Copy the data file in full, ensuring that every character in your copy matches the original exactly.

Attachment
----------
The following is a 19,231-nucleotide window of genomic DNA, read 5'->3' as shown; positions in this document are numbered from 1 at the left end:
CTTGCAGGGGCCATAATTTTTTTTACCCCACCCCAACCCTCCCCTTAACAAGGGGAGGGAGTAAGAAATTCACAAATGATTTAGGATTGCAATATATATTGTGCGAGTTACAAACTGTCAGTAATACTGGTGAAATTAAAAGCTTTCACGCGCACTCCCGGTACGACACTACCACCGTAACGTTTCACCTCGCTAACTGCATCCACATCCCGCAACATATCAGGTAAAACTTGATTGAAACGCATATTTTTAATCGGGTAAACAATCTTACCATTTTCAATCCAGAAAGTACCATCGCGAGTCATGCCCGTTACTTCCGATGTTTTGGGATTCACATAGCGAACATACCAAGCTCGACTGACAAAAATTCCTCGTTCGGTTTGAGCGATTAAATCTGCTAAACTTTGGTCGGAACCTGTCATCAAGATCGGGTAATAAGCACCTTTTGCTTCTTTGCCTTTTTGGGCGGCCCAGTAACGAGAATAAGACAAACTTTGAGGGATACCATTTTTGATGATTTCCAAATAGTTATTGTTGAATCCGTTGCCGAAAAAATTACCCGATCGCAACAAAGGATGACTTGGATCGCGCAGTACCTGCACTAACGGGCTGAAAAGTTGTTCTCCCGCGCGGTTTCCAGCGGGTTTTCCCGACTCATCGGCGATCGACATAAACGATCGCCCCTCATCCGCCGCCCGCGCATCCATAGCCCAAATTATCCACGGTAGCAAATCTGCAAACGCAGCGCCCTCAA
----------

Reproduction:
The following is a 19,231-nucleotide window of genomic DNA, read 5'->3' as shown; positions in this document are numbered from 1 at the left end:
CTTGCAGGGGCCATAATTTTTTTTACCCCACCCCAACCCTCCCCTTAACAAGGGGAGGGAGTAAGAAATTCACAAATGATTTAGGATTGCAATATATATTGTGCGAGTTACAAACTGTCAGTAATACTGGTGAAATTAAAAGCTTTCACGCGCACTCCCGGTACGACACTACCACCGTAACGTTTCACCTCGCTAACTGCATCCACATCCCGCAACATATCAGGTAAAACTTGATTGAAACGCATATTTTTAATCGGGTAAACAATCTTACCATTTTCAATCCAGAAAGTACCATCGCGAGTCATGCCCGTTACTTCCGATGTTTTGGGATTCACATAGCGAACATACCAAGCTCGACTGACAAAAATTCCTCGTTCGGTTTGAGCGATTAAATCTGCTAAACTTTGGTCGGAACCTGTCATCAAGATCGGGTAATAAGCACCTTTTGCTTCTTTGCCTTTTTGGGCGGCCCAGTAACGAGAATAAGACAAACTTTGAGGGATACCATTTTTGATGATTTCCAAATAGTTATTGTTGAATCCGTTGCCGAAAAAATTACCCGATCGCAACAAAGGATGACTTGGATCGCGCAGTACCTGCACTAACGGGCTGAAAAGTTGTTCTCCCGCGCGGTTTCCAGCGGGTTTTCCCGACTCATCGGCGATCGACATAAACGATCGCCCCTCATCCGCCGCCCGCGCATCCATAGCCCAAATTATCCACGGTAGCAAATCTGCAAACGCAGCGCCCTCAA